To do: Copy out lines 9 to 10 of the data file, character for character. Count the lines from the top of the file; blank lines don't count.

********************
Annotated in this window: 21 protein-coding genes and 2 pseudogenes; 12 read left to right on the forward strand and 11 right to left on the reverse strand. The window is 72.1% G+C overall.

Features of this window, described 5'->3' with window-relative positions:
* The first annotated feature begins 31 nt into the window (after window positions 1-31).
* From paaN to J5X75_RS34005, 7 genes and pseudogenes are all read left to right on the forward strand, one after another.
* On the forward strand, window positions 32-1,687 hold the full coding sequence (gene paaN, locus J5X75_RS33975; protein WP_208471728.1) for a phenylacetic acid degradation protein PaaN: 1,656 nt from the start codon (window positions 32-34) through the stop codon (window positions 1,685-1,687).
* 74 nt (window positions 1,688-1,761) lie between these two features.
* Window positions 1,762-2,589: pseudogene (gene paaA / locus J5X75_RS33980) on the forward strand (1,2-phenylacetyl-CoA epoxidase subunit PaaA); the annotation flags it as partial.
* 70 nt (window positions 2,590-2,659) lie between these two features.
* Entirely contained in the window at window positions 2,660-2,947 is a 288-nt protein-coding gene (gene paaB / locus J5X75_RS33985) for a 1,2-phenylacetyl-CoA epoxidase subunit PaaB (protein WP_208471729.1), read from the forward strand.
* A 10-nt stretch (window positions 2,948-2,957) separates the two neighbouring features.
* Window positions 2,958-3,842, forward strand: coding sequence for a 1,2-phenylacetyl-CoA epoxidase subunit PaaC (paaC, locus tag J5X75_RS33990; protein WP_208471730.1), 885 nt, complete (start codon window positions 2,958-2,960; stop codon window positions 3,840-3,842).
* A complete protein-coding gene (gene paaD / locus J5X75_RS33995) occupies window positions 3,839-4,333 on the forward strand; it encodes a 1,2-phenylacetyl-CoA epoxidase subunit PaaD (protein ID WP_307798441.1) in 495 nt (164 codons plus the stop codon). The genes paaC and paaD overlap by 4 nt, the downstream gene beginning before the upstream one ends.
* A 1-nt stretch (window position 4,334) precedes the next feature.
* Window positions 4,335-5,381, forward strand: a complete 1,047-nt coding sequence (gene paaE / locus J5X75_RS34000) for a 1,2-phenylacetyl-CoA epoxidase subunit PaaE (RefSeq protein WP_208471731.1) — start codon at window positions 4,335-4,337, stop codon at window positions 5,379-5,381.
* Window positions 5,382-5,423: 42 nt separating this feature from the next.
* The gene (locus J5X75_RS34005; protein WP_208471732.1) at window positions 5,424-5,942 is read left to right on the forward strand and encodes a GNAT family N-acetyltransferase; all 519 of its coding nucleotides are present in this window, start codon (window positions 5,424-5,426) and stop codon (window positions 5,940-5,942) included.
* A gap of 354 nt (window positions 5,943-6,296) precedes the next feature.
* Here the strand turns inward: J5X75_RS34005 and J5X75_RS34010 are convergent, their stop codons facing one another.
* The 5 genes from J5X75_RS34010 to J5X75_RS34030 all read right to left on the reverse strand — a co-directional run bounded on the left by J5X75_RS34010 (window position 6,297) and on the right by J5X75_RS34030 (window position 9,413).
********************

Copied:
* Entirely contained in the window at window positions 2,660-2,947 is a 288-nt protein-coding gene (gene paaB / locus J5X75_RS33985) for a 1,2-phenylacetyl-CoA epoxidase subunit PaaB (protein WP_208471729.1), read from the forward strand.
* A 10-nt stretch (window positions 2,948-2,957) separates the two neighbouring features.